1st Mechanized Brigade flag being raised
The 1st Mechanized Brigade flag being raised at the new Task Force Helmand headquarters at Camp Bastion [Picture: Sergeant Barry Pope, Crown copyright]

Brigadier Jones added:

With our advising role now focused at the brigade level, this was the right time to move the Task Force headquarters to be next to that of our counterparts in 3/215 Brigade at Camp Shorabak.

Major Dan Ashton, from the Royal Corps of Signals, was responsible for co-ordinating the challenging project. He said:

Ensuring that the brigade’s units were fully supported throughout this relocation was critical. The ability of the brigade staff to work at the same level of operational tempo whilst split across 2 locations has been hugely impressive and is testament to the quality of the people within the headquarters. The level of support required to facilitate this move has been incredibly far-reaching, incorporating organisations across Afghanistan and the UK.

The HQ relocation was a technical and logistical feat, with a number of previously unencountered challenges, but has set the conditions for 1st Mechanized Brigade’s successors and the successful redeployment of UK forces from Afghanistan.

215 Signal Squadron personnel installing communications equipment
215 Signal Squadron personnel installing communications equipment inside the new Task Force Helmand headquarters at Camp Bastion [Picture: Sergeant Barry Pope, Crown copyright]

Major Liz Byfield, Officer Commanding 215 Signal Squadron, responsible for the technical aspects of the move, said:

The complexity and technical challenges of the move should not be underestimated. It required communication specialists from across Afghanistan and the UK to support. It wasn’t just the sheer amount of IT we had to move, but the number of different systems which interact with each other, with different levels of security classification, which made the move a huge undertaking.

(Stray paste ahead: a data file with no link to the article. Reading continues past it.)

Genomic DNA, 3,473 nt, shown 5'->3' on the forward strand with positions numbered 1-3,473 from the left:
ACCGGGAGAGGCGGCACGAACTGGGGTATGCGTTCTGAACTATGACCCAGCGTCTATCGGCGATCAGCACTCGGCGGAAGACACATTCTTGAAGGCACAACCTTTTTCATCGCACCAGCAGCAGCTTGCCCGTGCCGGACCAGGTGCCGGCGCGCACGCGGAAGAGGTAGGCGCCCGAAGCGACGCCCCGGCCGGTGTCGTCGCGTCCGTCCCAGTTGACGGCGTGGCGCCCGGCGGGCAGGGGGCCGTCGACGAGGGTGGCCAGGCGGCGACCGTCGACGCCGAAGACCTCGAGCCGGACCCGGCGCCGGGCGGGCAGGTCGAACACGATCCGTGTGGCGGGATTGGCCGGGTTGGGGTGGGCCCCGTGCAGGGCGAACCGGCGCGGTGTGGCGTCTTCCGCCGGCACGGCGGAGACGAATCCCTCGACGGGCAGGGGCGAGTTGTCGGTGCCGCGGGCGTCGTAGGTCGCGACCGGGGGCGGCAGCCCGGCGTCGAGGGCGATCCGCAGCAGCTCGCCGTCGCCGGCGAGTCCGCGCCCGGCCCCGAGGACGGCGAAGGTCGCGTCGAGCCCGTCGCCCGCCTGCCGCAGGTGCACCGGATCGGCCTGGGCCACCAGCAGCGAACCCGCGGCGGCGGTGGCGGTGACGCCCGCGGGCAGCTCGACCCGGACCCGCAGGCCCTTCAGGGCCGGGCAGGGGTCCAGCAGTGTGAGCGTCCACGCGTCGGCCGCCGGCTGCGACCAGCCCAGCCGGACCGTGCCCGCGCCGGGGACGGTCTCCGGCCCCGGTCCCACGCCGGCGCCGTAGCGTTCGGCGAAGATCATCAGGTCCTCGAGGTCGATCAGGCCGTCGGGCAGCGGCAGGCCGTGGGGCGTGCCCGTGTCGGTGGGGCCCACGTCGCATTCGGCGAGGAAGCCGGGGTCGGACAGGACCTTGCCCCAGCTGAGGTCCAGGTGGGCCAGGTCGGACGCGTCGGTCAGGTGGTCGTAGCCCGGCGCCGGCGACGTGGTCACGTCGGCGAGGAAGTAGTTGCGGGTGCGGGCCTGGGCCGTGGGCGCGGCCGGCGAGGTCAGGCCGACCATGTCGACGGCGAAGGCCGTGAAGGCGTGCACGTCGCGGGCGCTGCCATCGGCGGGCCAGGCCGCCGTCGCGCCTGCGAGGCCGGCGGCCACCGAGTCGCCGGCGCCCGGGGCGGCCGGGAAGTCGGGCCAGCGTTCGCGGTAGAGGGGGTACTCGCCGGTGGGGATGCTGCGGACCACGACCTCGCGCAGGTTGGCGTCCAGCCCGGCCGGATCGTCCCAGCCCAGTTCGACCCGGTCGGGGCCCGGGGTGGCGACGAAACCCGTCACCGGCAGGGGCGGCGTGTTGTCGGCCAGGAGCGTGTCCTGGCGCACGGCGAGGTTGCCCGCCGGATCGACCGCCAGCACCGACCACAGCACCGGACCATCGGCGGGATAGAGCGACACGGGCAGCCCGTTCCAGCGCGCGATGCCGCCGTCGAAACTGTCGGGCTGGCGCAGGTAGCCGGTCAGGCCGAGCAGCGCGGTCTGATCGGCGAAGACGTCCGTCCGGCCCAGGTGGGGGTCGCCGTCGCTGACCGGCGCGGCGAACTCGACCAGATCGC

It’s the little things you don’t always think of at the beginning – like US equipment running on different types of power – which made things more difficult.

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15 juin 2013 6 15 /06 /juin /2013 16:35
Philip Hammond receives a briefing on the redeployment of equipment

Philip Hammond receives a briefing on the redeployment of equipment

15 June 2013    Ministry of Defence


The headquarters of British forces deployed in Afghanistan is set to move from Lashkar Gah to Camp Bastion this summer.


Defence Secretary Philip Hammond made the announcement whilst on a visit to Afghanistan, where he has met with the Afghan Prime Minister and Defence Minister, and members of the UK Armed Forces deployed in the country.

Task Force Helmand has been based in Lashkar Gah, the capital of Helmand province, since 2006, and the relocation is in line with the drawdown and redeployment of UK forces as the Afghan forces prepare to take the operational lead.

Camp Bastion is located next to the Afghan National Army Camp Shorabak. The move will allow the British and Afghan headquarters to work closely together during the final stages of transition which will see Afghan forces leading 100 per cent of all security operations across all of the Afghan population by the end of the summer.

Read more about the government’s policy to Establish Security in Afghanistan

 Philip Hammond visits troops in Afghanistan
Philip Hammond visits troops in Afghanistan [All pictures: Cpl Si Longworth, Crown copyright]

Mr Hammond said: